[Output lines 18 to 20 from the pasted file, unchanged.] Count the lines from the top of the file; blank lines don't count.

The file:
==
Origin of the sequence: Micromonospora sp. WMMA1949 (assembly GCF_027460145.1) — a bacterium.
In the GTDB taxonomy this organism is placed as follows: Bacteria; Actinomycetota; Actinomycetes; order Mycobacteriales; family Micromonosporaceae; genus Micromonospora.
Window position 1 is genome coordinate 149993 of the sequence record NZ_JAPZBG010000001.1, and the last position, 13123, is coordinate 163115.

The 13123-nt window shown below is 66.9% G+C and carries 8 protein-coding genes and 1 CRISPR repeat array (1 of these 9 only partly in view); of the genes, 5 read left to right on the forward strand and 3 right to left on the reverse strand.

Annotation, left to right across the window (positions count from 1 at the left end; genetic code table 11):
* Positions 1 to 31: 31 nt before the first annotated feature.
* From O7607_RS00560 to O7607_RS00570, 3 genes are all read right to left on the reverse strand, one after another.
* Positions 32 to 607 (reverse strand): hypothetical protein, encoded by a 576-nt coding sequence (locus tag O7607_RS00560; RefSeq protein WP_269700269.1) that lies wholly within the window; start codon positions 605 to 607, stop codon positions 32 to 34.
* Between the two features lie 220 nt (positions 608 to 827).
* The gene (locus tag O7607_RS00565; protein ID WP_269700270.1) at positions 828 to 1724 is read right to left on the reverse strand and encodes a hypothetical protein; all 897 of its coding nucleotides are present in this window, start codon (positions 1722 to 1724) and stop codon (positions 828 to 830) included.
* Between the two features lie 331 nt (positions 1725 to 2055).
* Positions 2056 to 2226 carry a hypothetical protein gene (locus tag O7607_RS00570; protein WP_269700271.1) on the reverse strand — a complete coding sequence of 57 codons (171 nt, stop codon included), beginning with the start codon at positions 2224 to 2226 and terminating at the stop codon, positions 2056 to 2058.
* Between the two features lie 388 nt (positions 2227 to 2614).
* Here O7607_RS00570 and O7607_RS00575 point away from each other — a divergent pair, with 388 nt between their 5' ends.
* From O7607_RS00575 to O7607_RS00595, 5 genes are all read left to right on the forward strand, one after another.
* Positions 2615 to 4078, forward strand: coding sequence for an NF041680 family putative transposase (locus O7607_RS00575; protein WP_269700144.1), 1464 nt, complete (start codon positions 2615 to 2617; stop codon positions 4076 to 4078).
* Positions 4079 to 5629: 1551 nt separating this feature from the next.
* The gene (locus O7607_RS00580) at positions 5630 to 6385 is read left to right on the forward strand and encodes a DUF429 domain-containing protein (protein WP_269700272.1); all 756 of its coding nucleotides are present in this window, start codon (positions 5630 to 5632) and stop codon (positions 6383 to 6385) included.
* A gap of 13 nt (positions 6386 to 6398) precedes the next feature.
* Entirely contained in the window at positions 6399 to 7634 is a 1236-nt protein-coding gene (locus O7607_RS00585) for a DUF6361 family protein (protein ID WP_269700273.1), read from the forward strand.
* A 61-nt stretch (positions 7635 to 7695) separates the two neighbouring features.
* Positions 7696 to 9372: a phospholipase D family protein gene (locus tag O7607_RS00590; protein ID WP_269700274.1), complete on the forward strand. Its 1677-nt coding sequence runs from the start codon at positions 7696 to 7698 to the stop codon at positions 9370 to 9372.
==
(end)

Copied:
* The gene (locus O7607_RS00580) at positions 5630 to 6385 is read left to right on the forward strand and encodes a DUF429 domain-containing protein (protein WP_269700272.1); all 756 of its coding nucleotides are present in this window, start codon (positions 5630 to 5632) and stop codon (positions 6383 to 6385) included.
* A gap of 13 nt (positions 6386 to 6398) precedes the next feature.
* Entirely contained in the window at positions 6399 to 7634 is a 1236-nt protein-coding gene (locus O7607_RS00585) for a DUF6361 family protein (protein ID WP_269700273.1), read from the forward strand.